Search tips
Search criteria 


Logo of corrspringer.comThis journalToc AlertsSubmit OnlineOpen Choice
Clin Orthop Relat Res. 2009 November; 467(11): 3038–3039.
Published online 2009 August 22. doi:  10.1007/s11999-009-1051-z
PMCID: PMC2758961

50 Years Ago in Corr: The Present Trend in Treatment of Osteogenic Sarcoma Albert B. Ferguson, Sr. CORR;14:63–69

This month’s symposium is devoted to papers presented at the 2008 Musculoskeletal Tumor Society Meeting in Phoenix, AZ, November 6–8, 2008. These papers reflect progress in the treatment of dreaded malignancies of the musculoskeletal system. Many malignant tumors of the musculoskeletal system are resistant to radiation therapy, and most had high death rates before the advent of chemotherapy in the 50s and 60s. As alternative chemotherapy agents were introduced, along with a better understanding of how they are used, sometimes in combination, the survival rates from most of these tumors markedly increased through the 70s and 80s, although some evidence suggests little further progress has been made in recent years [4]. Apart from multiple myeloma, osteogenic sarcoma is the most common of these primary bone tumors and sadly these most occur in patients between 10 and 20 years of age.

It is difficult to compare older literature to current literature in large part because our ability to diagnose, grade, and stage these tumors has advanced over the decades: many tumors originally diagnosed as osteogenic sarcoma 50 years ago or more may not have in fact been osteogenic sarcoma. Codman, as early as 1926 in a Classic we republish in this volume [2], cited an early study [3] stating that “Perhaps the most surprising fact of the whole study is that of 148 cases, sent in as possible bone sarcoma, only 68 could be considered in fact to be cases of malignant newgrowth of bony origin; the remaining 82 cases proving on more detailed study to be metastatic tumors of bone (29 cases), sarcoma primary in the soft parts (28 cases), inflammatory conditions (11 cases), or tumors of a non-sarcomatous type (14 cases).” Five years after Codman instituted his registry, and regularly solicited cases from the over 7,000 members, he had received only 17 cases [2]. Codman recognized the difficulty in diagnosis, and established 25 criteria based on the clinical examination, the radiographs, and the histologic sections. He further stated, “In our series of 200 standard osteogenic sarcomata nearly 50 per cent are still living under the 5 year limit.”

But we must confess that even the most experienced after the study of all the 650 registered cases must sometimes modify his diagnosis by the ultimate results. If a case diagnosed as osteogenic sarcoma does not die within 5 years with metastases in the lungs all criteria should again be scrutinized with the greatest care.” (Italics his.)

The article we highlight by Dr. Albert B. Ferguson, Sr. briefly summarized a number of papers on osteogenic sarcoma presented at the Combined Meeting of the Orthopaedic Associations of the English-Speaking World in Washington, D.C., in May, 1958. The primary treatment in those days was early amputation, with some treated by adjunctive radiation. In Green’s series from the Children’s Hospital, Boston, all patients treated from 1928 to 1946 had died. In Ferguson’s own series of 134 patients 11 survived more than 5 years, with somewhat better survival in those who had later, rather than earlier, amputation. (Although not mentioned by Ferguson, this might have been because those patients who had early amputation had more aggressive disease.) These data all came from the pre-chemotherapy period. Campanacci suggested that the 10-year survival rate without chemotherapy was about 15% [1].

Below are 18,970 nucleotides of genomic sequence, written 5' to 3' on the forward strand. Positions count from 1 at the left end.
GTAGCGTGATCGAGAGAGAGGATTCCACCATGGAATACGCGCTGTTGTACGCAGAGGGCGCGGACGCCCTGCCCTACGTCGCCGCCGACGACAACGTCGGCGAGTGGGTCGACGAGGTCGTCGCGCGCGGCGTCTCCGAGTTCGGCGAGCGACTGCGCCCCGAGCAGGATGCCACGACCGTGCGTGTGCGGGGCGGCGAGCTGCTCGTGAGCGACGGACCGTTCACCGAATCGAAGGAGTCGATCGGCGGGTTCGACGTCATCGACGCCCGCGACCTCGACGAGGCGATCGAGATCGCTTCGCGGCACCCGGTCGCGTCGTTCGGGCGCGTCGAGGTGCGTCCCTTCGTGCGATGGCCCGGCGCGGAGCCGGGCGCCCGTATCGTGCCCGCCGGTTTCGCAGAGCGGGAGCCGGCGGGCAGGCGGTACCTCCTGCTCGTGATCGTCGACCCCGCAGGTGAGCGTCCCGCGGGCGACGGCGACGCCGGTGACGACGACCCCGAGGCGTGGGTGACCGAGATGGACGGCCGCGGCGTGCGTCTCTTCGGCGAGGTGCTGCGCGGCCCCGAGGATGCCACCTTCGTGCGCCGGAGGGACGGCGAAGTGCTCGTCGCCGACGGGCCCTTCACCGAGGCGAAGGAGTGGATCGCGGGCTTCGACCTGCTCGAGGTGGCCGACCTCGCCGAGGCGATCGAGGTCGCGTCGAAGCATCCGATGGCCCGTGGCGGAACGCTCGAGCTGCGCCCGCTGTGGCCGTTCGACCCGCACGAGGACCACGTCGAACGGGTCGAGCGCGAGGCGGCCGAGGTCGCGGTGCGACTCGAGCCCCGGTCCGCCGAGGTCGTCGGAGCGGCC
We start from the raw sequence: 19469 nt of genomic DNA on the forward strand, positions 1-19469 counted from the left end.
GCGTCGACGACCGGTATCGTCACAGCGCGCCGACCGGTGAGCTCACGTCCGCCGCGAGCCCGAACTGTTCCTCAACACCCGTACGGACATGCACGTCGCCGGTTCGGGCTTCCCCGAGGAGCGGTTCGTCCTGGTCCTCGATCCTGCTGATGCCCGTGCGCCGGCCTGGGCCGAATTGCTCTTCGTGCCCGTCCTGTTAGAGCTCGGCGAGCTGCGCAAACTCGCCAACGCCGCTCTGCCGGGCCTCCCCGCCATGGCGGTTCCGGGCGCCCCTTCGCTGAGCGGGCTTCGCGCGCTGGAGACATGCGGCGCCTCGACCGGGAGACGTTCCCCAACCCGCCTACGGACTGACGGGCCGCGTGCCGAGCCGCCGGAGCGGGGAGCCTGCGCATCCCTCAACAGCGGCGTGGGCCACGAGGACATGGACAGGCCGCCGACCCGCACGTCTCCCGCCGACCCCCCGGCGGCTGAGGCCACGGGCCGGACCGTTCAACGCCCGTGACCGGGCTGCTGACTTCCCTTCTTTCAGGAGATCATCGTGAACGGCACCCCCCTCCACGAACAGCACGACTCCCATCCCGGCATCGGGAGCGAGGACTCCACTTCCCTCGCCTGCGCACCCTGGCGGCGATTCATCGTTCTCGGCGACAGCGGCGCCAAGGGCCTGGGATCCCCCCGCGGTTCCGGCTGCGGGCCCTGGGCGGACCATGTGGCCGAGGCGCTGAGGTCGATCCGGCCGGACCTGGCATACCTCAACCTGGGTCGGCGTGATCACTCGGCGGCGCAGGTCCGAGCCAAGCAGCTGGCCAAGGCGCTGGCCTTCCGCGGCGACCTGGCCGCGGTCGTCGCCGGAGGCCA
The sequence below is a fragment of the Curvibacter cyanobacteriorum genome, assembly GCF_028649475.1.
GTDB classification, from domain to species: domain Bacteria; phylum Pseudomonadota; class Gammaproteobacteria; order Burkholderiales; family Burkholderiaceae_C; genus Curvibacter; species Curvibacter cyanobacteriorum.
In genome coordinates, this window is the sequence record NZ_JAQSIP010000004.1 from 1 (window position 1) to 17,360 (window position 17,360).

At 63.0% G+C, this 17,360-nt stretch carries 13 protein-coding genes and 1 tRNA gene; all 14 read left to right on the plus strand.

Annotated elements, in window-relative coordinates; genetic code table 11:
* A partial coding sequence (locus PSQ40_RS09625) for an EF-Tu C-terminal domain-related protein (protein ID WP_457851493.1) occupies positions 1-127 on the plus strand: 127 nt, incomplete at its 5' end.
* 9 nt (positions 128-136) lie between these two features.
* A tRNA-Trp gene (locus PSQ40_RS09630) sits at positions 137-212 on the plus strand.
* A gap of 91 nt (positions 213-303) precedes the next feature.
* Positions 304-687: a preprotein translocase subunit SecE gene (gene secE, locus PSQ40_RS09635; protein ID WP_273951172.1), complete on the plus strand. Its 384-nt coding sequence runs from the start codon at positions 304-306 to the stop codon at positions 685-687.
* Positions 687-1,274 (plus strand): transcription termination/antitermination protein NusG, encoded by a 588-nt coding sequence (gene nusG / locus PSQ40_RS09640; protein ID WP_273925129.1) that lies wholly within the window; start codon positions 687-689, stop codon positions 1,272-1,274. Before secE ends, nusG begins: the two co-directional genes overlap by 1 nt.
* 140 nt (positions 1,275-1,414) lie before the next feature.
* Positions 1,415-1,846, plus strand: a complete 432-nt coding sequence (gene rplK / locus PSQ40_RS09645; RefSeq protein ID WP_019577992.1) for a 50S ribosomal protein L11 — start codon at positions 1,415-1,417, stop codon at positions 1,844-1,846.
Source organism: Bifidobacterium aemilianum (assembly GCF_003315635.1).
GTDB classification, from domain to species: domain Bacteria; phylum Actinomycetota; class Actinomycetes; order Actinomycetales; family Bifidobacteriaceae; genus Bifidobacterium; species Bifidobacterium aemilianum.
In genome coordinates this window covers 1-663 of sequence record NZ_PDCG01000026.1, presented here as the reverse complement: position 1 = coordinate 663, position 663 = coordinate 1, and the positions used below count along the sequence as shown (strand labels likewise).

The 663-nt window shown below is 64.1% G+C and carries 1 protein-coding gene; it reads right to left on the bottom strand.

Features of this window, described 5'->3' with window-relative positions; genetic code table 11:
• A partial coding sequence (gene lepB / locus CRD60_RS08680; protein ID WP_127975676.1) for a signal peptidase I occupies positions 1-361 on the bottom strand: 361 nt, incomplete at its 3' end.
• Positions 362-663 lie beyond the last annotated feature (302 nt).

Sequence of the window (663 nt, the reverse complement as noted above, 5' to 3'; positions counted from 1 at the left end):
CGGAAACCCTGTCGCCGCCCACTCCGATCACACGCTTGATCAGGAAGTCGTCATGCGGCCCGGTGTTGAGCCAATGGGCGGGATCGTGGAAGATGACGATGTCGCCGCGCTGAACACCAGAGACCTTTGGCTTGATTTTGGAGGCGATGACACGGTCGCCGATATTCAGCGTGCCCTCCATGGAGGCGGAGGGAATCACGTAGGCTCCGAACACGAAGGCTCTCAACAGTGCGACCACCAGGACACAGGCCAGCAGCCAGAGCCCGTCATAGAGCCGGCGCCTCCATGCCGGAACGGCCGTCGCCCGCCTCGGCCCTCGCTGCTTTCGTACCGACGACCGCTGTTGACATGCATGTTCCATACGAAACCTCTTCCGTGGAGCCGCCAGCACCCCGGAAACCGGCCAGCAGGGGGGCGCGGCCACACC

In the past 50 years, grading of the tumors and staging of the disease has allowed us to better select treatment and predict the outcome. The local recurrence rate is now reportedly around 2–3% after amputation and 5–7% after preoperative chemotherapy and “conservative surgery” [1]. Perhaps some of the greatest advances in recent years relate to surgical techniques to preserve limbs and avoid amputation. According to one source, limb-salvage with adjunctive chemotherapy is now the treatment of choice in 90% of these patients, and the data suggest limb salvage results in similar survival to the traditional amputation [5]. This issue of CORR contains a number of such descriptions.


1. Campanacci M. Bone and Soft Tissue Tumors: Clinical Features, Imaging, Pathology and Treatment. Vienna, NY: Springer-Verlag; 1999.
2. Codman EA. Registry of Bone Sarcoma: Part I.—twenty-five criteria for establishing the diagnosis of osteogenic sarcoma; Part II.—thirteen registered cases of “five year cures” analyzed according to these criteria. Surg Gynecol Obstet. 1926;42:381–393. [PMC free article] [PubMed]
3. Greenough RB, Simmons CC, Harmer TW. Bone Sarcoma. An analysis of the cases admitted to the Massachusetts General Hospital from January 1, 1911 to January 1, 1921. J Bone Joint Surg Am. 1921;3:602–639.
4. Lamoureux F, Trichet V, Chipoy C, Blanchard F, Gouin F, Redini F. Recent advances in the management of osteosarcoma and forthcoming therapeutic strategies. Expert Rev Anticancer Ther. 2007;7:169–181. [PubMed]
5. Weis LD. The success of limb-salvage surgery in the adolescent patient with osteogenic sarcoma. Adolesc Med. 1999;10:451–458, xii. [PubMed]

Articles from Clinical Orthopaedics and Related Research are provided here courtesy of The Association of Bone and Joint Surgeons